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There might finally be some good news this year about the nation’s dismal housing market. Or, at least, the bad news could stop.
Either way, it will be welcome relief for current homeowners as well as for potential real-estate investors. Reasons to be optimistic have been sadly lacking since the housing bubble burst in 2006.
We may be at the bottom of the cycle
For sure, last week we learned the widely watched S&P/Case-Shiller home-price index fell 1% in December, its fifth straight decline. The index tracks 20 major markets.
But that figure belies real reasons to be optimistic, according to some experts. If they are right, it might make sense to jump into real estate. The trick is avoiding getting burned again, and it doesn’t necessarily mean owning a home.
First, let’s recap the economic signs a bottom is close.
Houses Are a Good Deal
Housing is the most affordable it has been in decades, according to analysts at Moody’s Analytics. They don’t just look at house prices. They also look at incomes.
Nationally, the cost of a house is the equivalent of about 19 months of total pay for an average family, the lowest level in 35 years. Prices usually average close to two years’ pay, although that varies nationally.
At the peak, midway through the last decade, a home in Los Angeles cost the equivalent of 4.5 years’ pay. The average price has since fallen to just over two years’ income now. That’s well below its pre-bubble average of 2.6 years. This means average Los Angeles homes are cheaper in “real terms” than they were typically during the period 1989 through 2003.
The opposite is true around the Washington beltway, where it will take 26 months of pay to buy a home, versus the historical norm of 22 months.
In the end, it will be affordability that will drive people to buy homes.
“Pricing is down so much in some markets that when you analyze
renting versus owning it makes much more sense to own,” says Michael
Larson, a real-estate analyst at Weiss Re in Jupiter, Fla.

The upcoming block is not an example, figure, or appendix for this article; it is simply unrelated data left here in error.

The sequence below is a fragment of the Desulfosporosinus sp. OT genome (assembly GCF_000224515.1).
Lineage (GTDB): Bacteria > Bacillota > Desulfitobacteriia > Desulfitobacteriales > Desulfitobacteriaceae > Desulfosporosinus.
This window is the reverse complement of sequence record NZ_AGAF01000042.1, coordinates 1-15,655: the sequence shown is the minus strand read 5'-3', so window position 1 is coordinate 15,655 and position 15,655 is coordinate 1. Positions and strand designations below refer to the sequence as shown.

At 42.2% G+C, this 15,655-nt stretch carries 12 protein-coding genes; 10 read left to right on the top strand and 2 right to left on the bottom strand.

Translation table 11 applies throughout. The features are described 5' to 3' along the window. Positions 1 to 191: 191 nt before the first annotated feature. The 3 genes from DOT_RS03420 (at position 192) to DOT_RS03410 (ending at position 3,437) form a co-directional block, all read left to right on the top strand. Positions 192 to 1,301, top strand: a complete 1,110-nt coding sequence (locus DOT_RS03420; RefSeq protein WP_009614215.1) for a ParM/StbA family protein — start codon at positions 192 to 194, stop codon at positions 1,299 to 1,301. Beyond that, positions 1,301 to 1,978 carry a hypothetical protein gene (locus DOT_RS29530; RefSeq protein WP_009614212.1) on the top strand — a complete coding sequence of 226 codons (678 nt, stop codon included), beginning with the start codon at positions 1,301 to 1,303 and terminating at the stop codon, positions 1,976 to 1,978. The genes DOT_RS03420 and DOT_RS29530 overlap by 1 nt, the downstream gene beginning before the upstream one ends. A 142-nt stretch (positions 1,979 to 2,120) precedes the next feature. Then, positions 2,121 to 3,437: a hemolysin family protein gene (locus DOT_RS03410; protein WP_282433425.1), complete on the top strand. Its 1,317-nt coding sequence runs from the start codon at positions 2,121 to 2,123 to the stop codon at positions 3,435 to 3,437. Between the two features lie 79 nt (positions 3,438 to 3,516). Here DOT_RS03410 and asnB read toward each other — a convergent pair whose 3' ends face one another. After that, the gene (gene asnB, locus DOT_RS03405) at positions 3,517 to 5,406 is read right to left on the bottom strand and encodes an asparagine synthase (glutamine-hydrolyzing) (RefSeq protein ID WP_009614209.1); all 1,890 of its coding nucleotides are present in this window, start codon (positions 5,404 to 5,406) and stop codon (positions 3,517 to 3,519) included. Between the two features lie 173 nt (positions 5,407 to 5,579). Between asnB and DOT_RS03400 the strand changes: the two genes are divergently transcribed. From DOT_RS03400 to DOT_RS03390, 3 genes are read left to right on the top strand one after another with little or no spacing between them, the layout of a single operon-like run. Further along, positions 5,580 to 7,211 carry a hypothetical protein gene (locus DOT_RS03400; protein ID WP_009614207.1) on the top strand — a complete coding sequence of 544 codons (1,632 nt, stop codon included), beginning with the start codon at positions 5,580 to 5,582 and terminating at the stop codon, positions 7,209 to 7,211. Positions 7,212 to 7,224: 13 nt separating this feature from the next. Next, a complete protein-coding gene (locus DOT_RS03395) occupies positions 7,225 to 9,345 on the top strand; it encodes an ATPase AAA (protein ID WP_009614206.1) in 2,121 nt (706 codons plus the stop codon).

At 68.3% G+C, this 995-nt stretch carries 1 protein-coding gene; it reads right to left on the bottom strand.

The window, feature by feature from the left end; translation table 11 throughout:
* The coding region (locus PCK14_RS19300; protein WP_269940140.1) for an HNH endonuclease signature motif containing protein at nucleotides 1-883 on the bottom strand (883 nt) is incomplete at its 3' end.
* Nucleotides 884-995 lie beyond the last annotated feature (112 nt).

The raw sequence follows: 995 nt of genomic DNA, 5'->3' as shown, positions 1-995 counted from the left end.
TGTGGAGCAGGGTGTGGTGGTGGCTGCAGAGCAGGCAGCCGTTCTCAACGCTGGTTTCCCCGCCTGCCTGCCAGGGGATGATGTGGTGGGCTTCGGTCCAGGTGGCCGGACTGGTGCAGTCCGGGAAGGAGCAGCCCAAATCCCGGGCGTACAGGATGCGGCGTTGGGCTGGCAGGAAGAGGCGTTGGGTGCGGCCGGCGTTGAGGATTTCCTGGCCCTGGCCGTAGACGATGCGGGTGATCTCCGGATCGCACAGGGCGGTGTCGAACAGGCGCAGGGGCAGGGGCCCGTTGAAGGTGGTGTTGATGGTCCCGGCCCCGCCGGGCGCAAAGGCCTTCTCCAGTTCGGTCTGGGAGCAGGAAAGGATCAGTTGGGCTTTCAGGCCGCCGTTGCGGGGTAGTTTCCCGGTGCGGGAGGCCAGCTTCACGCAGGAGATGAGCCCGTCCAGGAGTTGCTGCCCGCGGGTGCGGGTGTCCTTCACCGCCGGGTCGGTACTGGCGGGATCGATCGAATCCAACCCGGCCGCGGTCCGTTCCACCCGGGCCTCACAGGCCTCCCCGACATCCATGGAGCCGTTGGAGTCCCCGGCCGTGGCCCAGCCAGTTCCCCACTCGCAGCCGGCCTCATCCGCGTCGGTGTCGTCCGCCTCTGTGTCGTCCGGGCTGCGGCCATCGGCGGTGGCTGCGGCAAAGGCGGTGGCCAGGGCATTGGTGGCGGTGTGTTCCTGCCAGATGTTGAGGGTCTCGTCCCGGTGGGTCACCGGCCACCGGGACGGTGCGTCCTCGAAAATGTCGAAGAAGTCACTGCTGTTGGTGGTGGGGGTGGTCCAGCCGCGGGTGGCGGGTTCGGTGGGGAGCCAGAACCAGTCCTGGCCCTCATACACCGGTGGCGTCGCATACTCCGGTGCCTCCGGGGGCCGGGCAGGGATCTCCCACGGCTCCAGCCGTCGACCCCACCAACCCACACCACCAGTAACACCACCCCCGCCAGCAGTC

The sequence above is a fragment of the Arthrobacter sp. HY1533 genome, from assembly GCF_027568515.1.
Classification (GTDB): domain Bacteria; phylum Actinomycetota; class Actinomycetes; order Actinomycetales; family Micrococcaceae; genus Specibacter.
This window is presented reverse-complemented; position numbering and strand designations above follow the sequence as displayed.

It is definitely bullish. But what about timing?
“Housing prices will probably bottom in 2011,” says Scott Simon, a
managing director at money-management firm Pimco in Newport Beach,
Calif. He foresaw the housing crash, helping his firm dodge losses that
plagued Wall Street.
Mr. Simon says prices might dip another 5%. Still, in the scheme of
things, that’s small. Consider this: In some markets, home prices have
fallen by half or more since 2006.
For instance, in once-hot Miami you can snap up an average house for
under $166,000, according to recent data from the National Association
of Realtors. That’s down from $371,000 in 2006. Another 5% drop would
take it to $158,000.
Investors Stepping Up
Here’s another sign the market is nearing a bottom: Investors have started to buy up houses and condos, in some instances paying entirely in cash. That’s a far cry from the heady bubble days when borrowed money seemed the key to riches. The bubble-era speculators who got burned tended to buy at the peak and borrowed heavily to do so. When the crash came, they quickly saw their wealth erased.
Take Miami again. Last year, more than half of all transactions were made entirely in cash, according to a recent report in The Wall Street Journal. That compares with 13% of deals in the last quarter of 2006, the height of the bubble. Similarly, in Phoenix 42% of sales in 2010 went to all-cash buyers, up threefold since 2008.
It’s a sign that these investors are betting on a rebound. Investors buying at current prices are looking for deals, or so-called bottom fishing. They typically like to pay entirely in cash (or with a relatively small loan) to speed up transactions. That can be vital for an investor wishing to lock in a deal fast.
If this is a turn in the market, then it might make sense to go out and buy a home. But, warns Pimco’s Mr. Simon, “buy in areas you really know.”
Plan to Stay Put
Buy and hold. While the good news is that the worst of the housing crash might be over, the bad news is that the fast gains of the glory days of 2005 and 2006 won’t be back any time soon. So to cover the costs of buying and selling, and what could be a prolonged recovery, plan to own for more than 10 years, explains Jack Ablin, chief investment officer at Chicago-based Harris Bank.
Also remember that borrowing money to buy a house can still be risky. If you pay for a $100,000 property with $20,000 cash and borrow the rest, a dip in the value of $20,000 would leave you with zero equity. On top of that, you’d have to pay to maintain and repair the property, something not necessary when renting.
Home Buying Without a House
There are other ways to benefit from a real-estate rebound than directly buying a house. Such investments include stocks, mutual funds or exchange-traded funds. Unlike homes, which typically cost tens of thousands of dollars, these financial investments can be made in smaller amounts and typically are easy to sell.
Weiss Re’s Mr. Larson says although new homes are oversupplied, home builders might benefit from a rebound as the situation rights itself.
Rather than pick individual stocks, he says, it probably makes sense for small investors to pick broader investments that hold many different stocks. In particular, he points to the SPDR S&P Homebuilders ETF (XHB), which tracks a basket of home-builder stocks.
Mr. Larson also highlights specialized mutual funds such as the Fidelity Select Construction & Housing fund (FSHOX), which tracks home builders as well as home-improvement retailers like Home Depot and Lowes that would also likely benefit from a housing recovery.
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